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It is approximately 8:15 PM as I write and the results from the German elections are starting to crystalize. They are:
Die Grünen: 15.4%
Die Linke: 5.5%
The source for those numbers is the ARD/ZDF summary of exit poll results. there are other results being reported by Die Welt, Stern, Fokus, and other media outlets but the numbers only vary by a couple of percentage points. The two leading parties are again the traditional parties, though the CDU is booking some of its worst results ever. The Greens did historically well but not as well as their rhetoric or the polls indicated. The FDP is looking like the kingmaker party at this moment with either the Jamaika or “Ampel” (traffic light) coalition of SPD, Greens, and FDP now being in serious discussion. However, a return to the Grand Coalition or the Deutschland coalition (SPD, FPD, CDU) also seems quite possible. The good news: Die Linke may yet fall short of the 5% mark and be tossed out of the Bundestag. The Alptraum coalition is certainly not an option now. Hurray.
I will post updates if anything significant develops.
It’s now 6:30 Monday morning and here are the results from a more detailed count:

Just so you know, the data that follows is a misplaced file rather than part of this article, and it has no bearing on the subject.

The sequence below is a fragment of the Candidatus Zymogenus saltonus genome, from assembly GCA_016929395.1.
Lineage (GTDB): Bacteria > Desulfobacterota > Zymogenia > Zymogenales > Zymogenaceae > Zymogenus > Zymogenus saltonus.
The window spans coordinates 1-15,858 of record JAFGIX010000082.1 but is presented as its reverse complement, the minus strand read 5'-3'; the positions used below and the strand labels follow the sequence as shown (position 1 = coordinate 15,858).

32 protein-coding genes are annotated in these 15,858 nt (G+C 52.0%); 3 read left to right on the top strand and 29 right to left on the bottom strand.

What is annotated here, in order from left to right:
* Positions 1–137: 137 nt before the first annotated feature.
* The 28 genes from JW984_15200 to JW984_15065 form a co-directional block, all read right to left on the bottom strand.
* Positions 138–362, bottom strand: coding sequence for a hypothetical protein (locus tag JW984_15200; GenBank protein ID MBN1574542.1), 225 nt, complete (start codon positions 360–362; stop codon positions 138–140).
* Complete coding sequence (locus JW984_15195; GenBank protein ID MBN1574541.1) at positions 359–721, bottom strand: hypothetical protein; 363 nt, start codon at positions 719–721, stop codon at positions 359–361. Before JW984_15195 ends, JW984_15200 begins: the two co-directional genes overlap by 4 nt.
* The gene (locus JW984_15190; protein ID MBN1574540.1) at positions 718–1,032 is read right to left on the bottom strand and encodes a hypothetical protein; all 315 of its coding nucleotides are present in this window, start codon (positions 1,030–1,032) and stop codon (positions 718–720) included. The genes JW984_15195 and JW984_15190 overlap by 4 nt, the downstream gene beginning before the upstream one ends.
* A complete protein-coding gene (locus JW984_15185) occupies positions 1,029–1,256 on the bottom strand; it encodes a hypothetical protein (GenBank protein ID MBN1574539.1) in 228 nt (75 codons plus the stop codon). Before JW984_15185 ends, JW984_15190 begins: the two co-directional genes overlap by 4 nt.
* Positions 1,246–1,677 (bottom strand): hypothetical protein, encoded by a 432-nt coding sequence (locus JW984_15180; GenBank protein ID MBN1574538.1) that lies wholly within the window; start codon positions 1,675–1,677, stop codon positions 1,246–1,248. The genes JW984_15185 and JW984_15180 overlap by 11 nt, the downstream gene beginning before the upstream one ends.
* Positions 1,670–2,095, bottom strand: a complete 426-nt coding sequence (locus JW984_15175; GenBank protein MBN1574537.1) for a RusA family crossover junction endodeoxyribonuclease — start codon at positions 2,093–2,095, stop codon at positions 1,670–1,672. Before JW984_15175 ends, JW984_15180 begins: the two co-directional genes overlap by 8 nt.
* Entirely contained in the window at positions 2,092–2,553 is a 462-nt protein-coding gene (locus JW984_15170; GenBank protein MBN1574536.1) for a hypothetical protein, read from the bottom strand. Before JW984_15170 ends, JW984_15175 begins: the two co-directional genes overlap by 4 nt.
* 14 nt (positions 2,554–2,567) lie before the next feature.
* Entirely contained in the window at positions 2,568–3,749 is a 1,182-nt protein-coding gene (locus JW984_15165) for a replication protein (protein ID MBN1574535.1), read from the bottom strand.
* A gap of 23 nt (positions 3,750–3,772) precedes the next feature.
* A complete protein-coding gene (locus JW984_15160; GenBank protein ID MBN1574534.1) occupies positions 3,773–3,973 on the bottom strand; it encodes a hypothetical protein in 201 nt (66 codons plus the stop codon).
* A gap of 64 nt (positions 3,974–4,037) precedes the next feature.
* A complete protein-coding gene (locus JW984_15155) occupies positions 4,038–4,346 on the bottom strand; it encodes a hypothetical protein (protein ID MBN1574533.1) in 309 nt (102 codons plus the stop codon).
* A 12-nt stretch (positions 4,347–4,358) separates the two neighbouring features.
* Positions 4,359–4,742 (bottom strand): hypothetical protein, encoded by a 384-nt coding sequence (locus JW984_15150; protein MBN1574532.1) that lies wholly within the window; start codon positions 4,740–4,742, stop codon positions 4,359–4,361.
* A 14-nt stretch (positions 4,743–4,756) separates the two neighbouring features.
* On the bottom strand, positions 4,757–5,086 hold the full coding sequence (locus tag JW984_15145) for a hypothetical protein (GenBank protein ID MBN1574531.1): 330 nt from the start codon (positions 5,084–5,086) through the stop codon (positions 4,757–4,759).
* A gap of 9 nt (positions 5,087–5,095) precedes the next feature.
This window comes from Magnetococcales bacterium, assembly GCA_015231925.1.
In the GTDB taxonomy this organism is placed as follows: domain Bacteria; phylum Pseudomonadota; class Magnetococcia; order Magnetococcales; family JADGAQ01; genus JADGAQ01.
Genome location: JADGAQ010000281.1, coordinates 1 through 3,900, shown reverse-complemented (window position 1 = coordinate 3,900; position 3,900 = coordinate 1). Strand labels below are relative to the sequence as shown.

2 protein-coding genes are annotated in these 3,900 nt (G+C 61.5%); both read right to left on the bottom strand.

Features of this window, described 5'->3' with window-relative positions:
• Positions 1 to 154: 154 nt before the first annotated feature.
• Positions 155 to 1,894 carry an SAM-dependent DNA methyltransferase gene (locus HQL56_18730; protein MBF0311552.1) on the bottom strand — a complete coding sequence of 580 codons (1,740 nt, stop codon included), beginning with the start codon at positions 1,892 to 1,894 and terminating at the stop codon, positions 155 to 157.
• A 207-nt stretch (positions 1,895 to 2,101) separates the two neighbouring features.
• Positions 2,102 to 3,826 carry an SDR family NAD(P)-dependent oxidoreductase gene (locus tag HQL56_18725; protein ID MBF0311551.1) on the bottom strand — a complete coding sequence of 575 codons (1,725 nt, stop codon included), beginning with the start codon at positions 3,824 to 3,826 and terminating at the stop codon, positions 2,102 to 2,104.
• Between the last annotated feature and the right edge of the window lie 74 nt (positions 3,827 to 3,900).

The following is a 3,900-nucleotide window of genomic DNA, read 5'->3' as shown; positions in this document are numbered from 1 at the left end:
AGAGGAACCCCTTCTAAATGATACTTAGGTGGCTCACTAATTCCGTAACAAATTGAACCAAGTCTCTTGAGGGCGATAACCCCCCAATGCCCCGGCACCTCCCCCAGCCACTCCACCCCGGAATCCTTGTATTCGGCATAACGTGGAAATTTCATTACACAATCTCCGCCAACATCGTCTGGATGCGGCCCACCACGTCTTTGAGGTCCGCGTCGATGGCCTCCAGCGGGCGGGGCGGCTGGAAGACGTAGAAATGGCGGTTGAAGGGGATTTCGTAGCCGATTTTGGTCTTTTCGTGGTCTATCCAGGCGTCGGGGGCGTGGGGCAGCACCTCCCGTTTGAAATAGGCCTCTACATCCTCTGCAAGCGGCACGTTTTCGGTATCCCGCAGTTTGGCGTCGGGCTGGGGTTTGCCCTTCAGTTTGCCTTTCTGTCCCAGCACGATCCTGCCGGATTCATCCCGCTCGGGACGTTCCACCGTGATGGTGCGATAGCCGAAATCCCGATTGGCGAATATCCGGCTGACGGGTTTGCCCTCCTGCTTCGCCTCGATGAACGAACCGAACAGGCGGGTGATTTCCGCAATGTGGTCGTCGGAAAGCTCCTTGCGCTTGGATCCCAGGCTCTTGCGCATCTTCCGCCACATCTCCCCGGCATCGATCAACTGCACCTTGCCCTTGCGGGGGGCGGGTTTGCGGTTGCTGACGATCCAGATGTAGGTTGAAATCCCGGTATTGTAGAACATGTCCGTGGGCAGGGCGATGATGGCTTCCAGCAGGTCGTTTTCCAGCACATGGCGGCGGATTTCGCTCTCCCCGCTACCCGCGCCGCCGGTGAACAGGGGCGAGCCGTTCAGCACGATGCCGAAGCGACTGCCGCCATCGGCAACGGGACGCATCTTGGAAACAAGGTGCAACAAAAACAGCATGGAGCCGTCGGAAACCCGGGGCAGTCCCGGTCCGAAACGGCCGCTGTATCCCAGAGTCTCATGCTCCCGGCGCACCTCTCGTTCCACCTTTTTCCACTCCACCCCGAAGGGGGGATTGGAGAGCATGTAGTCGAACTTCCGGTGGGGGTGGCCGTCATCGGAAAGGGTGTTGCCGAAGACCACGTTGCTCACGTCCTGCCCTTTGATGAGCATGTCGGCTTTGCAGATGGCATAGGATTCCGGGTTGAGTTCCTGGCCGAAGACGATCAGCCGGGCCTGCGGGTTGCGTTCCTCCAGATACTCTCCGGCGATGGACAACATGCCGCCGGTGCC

You might need to magnify to read it, but the upshot of the results is that in “Erste Stimme” i.e. “First Choice” votes, the CDU was well ahead of the SPD — seven points ahead. Where they are nearly tied is in “Zweite Stimme,” i.e., “Second Choice.” How this translates into the razor-thin lead the SPD in the overall category I do not understand and will have to research. But the big changes since last night are these:
Predicted total number of seats for the SPD has dropped from 210 to 206.
The total seats for the Greens dropped slightly to 118, the FDP is stable at 92 seats.
The AfD did as well as the Greens in the First Choice category, the FDP and Die Linke were essentially no one’s first choice. In even better news, Die Linke are holding on to their seats in the Bundestag by a hair’s breadth. It is still possible for that hair to snap. Pray that it does as more results are finalized.
And @saintaugustine, no, no Wahlbetrug shenanigans. One precinct in Berlin ran out of ballots and Armin Laschet put his ballot in the box backward so that the camera crews could and did show pictures of his actual vote live on tv and then in stills all over the net all day long. The election commission decided to ignore it though. And the press could have done the same, but anything to make Laschet look either oily or dumb.Published in